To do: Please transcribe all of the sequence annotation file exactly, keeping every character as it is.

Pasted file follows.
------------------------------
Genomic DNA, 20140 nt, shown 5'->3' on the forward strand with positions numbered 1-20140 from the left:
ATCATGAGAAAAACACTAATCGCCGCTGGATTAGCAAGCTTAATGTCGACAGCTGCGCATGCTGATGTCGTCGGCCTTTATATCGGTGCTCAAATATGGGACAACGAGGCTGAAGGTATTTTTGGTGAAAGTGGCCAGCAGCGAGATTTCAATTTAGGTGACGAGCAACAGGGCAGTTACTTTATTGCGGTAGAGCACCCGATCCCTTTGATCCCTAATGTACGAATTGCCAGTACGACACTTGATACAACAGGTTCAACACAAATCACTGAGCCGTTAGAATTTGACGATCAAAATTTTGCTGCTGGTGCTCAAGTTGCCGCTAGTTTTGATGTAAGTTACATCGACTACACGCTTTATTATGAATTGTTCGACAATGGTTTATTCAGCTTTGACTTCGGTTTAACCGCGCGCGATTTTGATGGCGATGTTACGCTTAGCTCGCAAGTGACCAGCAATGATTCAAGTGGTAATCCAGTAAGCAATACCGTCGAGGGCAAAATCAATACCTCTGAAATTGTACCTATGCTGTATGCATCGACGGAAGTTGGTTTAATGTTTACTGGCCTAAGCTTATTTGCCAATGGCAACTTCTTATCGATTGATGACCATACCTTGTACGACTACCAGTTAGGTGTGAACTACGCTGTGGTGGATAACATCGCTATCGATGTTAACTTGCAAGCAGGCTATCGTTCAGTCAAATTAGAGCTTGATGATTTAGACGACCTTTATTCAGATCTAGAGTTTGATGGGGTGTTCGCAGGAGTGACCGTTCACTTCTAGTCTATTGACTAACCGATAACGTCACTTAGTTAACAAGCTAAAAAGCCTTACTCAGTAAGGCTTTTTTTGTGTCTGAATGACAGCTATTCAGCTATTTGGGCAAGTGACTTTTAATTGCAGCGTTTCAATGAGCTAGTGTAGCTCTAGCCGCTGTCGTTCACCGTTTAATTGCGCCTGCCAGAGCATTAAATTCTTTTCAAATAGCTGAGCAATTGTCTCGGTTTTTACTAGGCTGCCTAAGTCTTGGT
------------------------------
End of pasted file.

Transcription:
Genomic DNA, 20140 nt, shown 5'->3' on the forward strand with positions numbered 1-20140 from the left:
ATCATGAGAAAAACACTAATCGCCGCTGGATTAGCAAGCTTAATGTCGACAGCTGCGCATGCTGATGTCGTCGGCCTTTATATCGGTGCTCAAATATGGGACAACGAGGCTGAAGGTATTTTTGGTGAAAGTGGCCAGCAGCGAGATTTCAATTTAGGTGACGAGCAACAGGGCAGTTACTTTATTGCGGTAGAGCACCCGATCCCTTTGATCCCTAATGTACGAATTGCCAGTACGACACTTGATACAACAGGTTCAACACAAATCACTGAGCCGTTAGAATTTGACGATCAAAATTTTGCTGCTGGTGCTCAAGTTGCCGCTAGTTTTGATGTAAGTTACATCGACTACACGCTTTATTATGAATTGTTCGACAATGGTTTATTCAGCTTTGACTTCGGTTTAACCGCGCGCGATTTTGATGGCGATGTTACGCTTAGCTCGCAAGTGACCAGCAATGATTCAAGTGGTAATCCAGTAAGCAATACCGTCGAGGGCAAAATCAATACCTCTGAAATTGTACCTATGCTGTATGCATCGACGGAAGTTGGTTTAATGTTTACTGGCCTAAGCTTATTTGCCAATGGCAACTTCTTATCGATTGATGACCATACCTTGTACGACTACCAGTTAGGTGTGAACTACGCTGTGGTGGATAACATCGCTATCGATGTTAACTTGCAAGCAGGCTATCGTTCAGTCAAATTAGAGCTTGATGATTTAGACGACCTTTATTCAGATCTAGAGTTTGATGGGGTGTTCGCAGGAGTGACCGTTCACTTCTAGTCTATTGACTAACCGATAACGTCACTTAGTTAACAAGCTAAAAAGCCTTACTCAGTAAGGCTTTTTTTGTGTCTGAATGACAGCTATTCAGCTATTTGGGCAAGTGACTTTTAATTGCAGCGTTTCAATGAGCTAGTGTAGCTCTAGCCGCTGTCGTTCACCGTTTAATTGCGCCTGCCAGAGCATTAAATTCTTTTCAAATAGCTGAGCAATTGTCTCGGTTTTTACTAGGCTGCCTAAGTCTTGGT